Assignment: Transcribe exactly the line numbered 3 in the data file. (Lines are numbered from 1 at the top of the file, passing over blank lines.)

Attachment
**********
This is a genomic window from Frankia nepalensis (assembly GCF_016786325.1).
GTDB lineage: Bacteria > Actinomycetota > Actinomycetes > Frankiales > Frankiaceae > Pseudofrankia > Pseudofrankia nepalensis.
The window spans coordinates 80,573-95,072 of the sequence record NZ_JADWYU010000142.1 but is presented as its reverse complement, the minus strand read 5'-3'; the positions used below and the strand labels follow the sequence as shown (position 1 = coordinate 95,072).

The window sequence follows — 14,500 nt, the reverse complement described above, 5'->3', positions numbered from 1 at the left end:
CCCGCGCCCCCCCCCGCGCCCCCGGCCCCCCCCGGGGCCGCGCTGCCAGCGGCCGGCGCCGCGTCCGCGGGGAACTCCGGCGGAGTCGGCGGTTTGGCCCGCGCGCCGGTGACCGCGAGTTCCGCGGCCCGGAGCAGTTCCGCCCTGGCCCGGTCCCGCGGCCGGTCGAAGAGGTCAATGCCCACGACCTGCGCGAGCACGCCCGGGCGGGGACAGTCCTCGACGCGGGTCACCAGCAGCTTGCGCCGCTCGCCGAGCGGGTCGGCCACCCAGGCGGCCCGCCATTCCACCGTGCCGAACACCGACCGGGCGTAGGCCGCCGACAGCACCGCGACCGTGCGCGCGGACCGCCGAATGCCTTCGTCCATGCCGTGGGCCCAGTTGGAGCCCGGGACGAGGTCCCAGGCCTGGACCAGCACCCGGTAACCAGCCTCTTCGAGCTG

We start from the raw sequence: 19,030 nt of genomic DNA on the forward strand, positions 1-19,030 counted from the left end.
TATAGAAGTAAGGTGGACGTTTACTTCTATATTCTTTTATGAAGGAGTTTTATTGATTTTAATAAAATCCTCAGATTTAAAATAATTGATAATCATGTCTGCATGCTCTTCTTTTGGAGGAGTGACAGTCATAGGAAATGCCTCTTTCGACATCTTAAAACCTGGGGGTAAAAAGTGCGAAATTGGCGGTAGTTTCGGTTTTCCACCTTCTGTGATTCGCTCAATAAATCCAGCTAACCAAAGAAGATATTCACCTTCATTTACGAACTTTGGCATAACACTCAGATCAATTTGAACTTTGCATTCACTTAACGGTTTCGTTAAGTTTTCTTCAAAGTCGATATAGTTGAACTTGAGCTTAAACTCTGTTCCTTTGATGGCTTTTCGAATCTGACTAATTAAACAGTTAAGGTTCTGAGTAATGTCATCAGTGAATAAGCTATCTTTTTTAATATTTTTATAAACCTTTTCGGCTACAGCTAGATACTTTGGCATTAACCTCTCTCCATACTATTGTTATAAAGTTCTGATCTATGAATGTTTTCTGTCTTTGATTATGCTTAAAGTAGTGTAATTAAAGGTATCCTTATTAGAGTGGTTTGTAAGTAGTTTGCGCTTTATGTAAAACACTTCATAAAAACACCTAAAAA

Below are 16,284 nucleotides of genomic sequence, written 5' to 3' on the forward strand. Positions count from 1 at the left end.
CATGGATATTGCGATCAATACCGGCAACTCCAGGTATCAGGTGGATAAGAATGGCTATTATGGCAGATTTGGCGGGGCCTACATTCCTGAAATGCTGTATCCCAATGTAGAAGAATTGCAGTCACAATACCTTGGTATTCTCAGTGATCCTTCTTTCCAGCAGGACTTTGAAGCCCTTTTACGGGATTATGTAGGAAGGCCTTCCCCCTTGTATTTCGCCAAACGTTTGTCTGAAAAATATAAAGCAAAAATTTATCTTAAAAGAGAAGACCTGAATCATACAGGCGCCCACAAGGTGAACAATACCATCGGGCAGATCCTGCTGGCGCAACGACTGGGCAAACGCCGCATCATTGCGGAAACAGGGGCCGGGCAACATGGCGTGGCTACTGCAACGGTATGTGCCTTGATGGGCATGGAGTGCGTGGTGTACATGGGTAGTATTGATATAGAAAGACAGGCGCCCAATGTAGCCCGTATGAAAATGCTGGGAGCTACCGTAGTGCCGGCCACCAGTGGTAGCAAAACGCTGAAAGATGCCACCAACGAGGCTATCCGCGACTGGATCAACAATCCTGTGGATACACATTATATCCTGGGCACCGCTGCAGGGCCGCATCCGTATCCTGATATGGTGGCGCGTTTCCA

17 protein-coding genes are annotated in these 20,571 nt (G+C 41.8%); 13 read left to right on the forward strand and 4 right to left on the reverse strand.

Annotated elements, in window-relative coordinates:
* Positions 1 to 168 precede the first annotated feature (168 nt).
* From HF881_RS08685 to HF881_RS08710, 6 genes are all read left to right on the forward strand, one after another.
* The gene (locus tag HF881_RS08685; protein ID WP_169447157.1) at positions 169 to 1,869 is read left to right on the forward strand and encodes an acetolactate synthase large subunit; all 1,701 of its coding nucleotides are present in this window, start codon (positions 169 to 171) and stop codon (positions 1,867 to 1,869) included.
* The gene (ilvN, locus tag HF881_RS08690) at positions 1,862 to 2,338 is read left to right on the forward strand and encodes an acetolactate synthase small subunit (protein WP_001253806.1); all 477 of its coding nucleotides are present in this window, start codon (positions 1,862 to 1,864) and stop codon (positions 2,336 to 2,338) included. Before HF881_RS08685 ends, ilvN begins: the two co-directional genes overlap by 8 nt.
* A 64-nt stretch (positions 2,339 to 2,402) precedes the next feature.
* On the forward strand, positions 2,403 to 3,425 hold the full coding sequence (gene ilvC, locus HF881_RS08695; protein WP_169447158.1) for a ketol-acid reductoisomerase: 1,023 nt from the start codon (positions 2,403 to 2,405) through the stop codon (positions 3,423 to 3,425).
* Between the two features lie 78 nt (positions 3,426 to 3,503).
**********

The window spans coordinates 80,573-95,072 of the sequence record NZ_JADWYU010000142.1 but is presented as its reverse complement, the minus strand read 5'-3'; the positions used below and the strand labels follow the sequence as shown (position 1 = coordinate 95,072).